Out of breath? Can’t keep up the pace? Sore feet and legs? You’re not alone. Many runners – both beginners and experienced – make simple mistakes that can have a bad effect on their body and training. Here we have listed eight of the most common mistakes and how to avoid them so you can really get the most out of your training.
Running too fast
Very often, beginners find themselves powering through their first kilometer and then slowing all the way down, struggling to keep going and gasping for air. When this happens, progress is not as visible and running becomes too tough and unenjoyable, which means that lots of people lose interest and give up after a while. Intervals are also often run too fast at the beginning, so that the pace drops off by the end. Even experienced runners make these mistakes – perhaps not so often, but they still do it.
Don’t rush. Start slowly. It doesn’t matter if you start off with what feels like a fast walk. It means that you will be able to keep it up until you reach your target distance. Better to go slow than start with a sprint and stop halfway. With time, your pace will increase once your body builds endurance and is used to the training. Then you will soon start beating your PBs.
Running too far and too long
We know you are enthusiastic, but don’t bite off more than you can chew. Be kind to your body and don’t take on too much. Beginners often start off with distances that are just too far for their bodies to cope with at the beginning. This causes people to stop short and have pain in their tendons and ligaments.
Choose your first distances wisely and plan in some parts for walking. This will help you get further overall and will be kinder to your muscles and bones while they get used to running.
Too many people go through their shoes and find an old pair that “will do” for running once they decide to start. But no, they won’t do. Old, worn shoes are not suitable. Running shoes aren’t “any” trainers. And your day-to-day shoes are not the answer. If you start running with bad shoes, you are at high risk of injuring yourself due to inadequate support.
For anyone who runs, the right running shoes are absolutely vital and will be the best investment you make for your training. Take the time to find out what you need to know about running shoes so you won’t have to deal with injuries and breaks from training.
Lacing up wrongly
It may sound exaggerated, but the way you lace your shoes could be affecting your run. And many people make these mistakes. Tying your shoes too tight can cause inflammation of the instep, or can even stop proper blood flow. Having them too loose, on the other hand, can turn even the best orthopedic shoe into a badly-fitting one. In the worst cases, your toes will constantly be holding the shoe in place without you even realizing it, which can end in painful cramping, long-lasting muscle tension and injury.
Make sure to tie your laces tight enough so that your shoes are not loose and the fit is nice and snug. But not so tight that you can feel excessive pressure.
Overlooking the importance of socks
It’s surprising, but socks can be very important for running. Wearing the wrong socks can lead to painful blisters, even under the toenails which can turn them black if they bleed.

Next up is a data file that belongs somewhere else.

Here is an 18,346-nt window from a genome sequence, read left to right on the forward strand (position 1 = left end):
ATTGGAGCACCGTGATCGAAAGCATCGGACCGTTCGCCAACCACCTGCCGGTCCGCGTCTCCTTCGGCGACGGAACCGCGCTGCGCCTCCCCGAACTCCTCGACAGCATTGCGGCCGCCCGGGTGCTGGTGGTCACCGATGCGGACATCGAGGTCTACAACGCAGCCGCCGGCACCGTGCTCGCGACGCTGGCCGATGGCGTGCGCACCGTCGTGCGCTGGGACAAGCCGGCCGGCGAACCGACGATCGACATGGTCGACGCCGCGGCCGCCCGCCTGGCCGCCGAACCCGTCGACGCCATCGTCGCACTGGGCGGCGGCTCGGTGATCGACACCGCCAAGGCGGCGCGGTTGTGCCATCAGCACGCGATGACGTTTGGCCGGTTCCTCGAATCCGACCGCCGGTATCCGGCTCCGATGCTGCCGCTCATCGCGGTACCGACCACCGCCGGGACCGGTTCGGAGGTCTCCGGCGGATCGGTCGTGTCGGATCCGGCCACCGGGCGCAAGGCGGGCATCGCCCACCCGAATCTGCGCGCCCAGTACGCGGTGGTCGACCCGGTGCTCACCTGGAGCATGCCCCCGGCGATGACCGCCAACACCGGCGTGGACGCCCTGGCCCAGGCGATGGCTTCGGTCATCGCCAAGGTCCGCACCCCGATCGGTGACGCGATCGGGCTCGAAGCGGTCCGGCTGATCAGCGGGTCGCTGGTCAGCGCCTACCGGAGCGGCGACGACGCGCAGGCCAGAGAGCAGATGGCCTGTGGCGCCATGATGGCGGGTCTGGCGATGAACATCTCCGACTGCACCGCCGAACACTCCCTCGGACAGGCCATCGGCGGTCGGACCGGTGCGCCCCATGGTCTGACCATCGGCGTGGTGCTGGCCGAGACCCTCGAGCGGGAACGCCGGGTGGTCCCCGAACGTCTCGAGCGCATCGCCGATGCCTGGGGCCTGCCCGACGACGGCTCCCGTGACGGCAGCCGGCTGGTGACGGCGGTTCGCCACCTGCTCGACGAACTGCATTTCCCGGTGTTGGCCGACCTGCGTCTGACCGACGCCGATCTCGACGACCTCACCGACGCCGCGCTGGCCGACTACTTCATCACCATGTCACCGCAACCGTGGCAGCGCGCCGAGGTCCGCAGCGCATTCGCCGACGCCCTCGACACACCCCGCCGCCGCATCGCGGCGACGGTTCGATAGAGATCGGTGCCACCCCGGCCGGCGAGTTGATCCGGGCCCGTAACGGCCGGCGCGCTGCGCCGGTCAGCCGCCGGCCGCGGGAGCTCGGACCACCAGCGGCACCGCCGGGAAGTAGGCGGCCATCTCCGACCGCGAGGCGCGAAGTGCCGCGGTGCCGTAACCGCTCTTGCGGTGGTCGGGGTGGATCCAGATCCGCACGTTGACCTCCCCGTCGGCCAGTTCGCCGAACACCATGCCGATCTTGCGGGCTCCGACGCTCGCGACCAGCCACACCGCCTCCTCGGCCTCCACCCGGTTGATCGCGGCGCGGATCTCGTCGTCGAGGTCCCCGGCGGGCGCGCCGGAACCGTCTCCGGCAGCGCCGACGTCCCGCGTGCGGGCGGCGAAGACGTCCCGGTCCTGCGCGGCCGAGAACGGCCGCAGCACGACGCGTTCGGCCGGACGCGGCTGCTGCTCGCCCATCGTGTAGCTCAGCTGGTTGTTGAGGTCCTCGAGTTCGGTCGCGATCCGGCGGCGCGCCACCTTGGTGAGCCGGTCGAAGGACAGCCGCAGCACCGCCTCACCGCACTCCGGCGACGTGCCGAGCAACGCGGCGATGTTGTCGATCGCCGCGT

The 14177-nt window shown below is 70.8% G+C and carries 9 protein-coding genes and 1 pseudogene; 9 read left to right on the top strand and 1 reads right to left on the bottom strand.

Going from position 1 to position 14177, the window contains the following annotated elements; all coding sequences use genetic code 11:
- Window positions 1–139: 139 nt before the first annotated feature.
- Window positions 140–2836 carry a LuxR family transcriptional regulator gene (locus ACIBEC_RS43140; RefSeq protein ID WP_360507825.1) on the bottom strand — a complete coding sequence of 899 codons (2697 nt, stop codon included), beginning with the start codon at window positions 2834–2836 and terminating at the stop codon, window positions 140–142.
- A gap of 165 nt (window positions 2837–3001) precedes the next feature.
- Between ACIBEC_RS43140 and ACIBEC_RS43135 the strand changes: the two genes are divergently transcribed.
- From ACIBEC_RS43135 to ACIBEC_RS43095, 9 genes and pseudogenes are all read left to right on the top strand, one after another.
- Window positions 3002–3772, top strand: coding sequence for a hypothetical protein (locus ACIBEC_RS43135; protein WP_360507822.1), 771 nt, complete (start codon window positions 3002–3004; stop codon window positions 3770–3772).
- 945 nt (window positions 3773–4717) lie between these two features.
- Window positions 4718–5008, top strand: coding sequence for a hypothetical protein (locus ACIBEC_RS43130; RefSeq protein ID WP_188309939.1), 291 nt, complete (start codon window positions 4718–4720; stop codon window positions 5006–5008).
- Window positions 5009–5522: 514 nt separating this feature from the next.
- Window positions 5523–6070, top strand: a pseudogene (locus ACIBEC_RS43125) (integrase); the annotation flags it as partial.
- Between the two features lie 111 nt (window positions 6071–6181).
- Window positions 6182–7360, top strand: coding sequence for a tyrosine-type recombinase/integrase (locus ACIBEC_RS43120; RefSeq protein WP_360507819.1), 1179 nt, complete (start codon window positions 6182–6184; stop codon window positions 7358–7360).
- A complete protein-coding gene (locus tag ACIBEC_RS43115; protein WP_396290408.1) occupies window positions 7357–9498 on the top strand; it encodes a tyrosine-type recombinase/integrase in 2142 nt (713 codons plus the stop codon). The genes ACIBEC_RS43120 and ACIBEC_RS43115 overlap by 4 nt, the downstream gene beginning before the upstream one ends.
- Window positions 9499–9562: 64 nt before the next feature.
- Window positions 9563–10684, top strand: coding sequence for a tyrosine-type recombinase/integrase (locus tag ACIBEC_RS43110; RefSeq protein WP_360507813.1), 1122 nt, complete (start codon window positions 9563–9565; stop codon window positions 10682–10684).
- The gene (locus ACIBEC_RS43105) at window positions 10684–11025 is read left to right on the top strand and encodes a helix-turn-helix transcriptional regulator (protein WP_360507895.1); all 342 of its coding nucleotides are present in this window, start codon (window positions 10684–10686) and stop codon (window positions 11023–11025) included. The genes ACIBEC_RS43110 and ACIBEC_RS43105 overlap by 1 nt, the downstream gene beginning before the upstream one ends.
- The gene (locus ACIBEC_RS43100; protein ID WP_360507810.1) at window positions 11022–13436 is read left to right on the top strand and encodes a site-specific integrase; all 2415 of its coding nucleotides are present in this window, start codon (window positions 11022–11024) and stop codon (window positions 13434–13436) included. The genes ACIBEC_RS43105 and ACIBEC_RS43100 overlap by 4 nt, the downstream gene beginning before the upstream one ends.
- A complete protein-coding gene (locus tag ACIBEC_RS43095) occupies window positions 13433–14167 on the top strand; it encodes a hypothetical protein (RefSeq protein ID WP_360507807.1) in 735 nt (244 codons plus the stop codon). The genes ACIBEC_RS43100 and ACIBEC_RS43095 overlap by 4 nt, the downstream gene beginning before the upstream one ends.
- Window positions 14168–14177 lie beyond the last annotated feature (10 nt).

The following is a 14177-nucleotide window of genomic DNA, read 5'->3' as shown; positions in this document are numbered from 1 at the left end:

Pick socks that don’t have annoying seams, as these cause most blisters, and don’t run in socks that are too small, as they restrict your movement. Buying some special running socks which are often seamless is a good option if you don’t have anything suitable at home.
Eating too much
When you eat a full meal, the blood flow to your stomach is increased and it needs more oxygen. If this happens just before you run, there won’t be enough reserves left for your legs, leaving you tired, sluggish and most likely unable to finish your run.
If you eat a meal a few hours before running, you shouldn’t need to eat anything heavy right before your training. A small snack should do the trick. You can find more tips on what to eat and when here.
Drinking too little
Running longer distances or at higher intensities will quickly cause your body to lose water, which needs to be replaced. Dehydration is dangerous for your body and has a negative effect on your performance.
If you often forget to drink enough, try keeping a couple of bottles that add up to 2.5 liters around you – whether at home, in the office or in the car. Keep drinking them throughout the day and get into your drinking routine.
Running with the wrong kind of gear can make it unpleasant. Rubbing, chafing and overheating are not fun and can quickly kill your motivation. Functional clothing is key here. But this doesn’t mean your clothing has to be made of the most modern, expensive microfibers.
Your clothes must fit well and not have any annoying seams that rub. They also shouldn’t be too heavy or warm if you are running in summer and should keep you (and your ankles) warm in winter. The performance range in the Freeletics Wear Shop is also ideal for running.
Taking simple steps to avoid these common problems will seriously improve your running experience and will help you enjoy your progress more. Prevention is better than treatment, and this will leave you free to concentrate on your training and reach your biggest goals.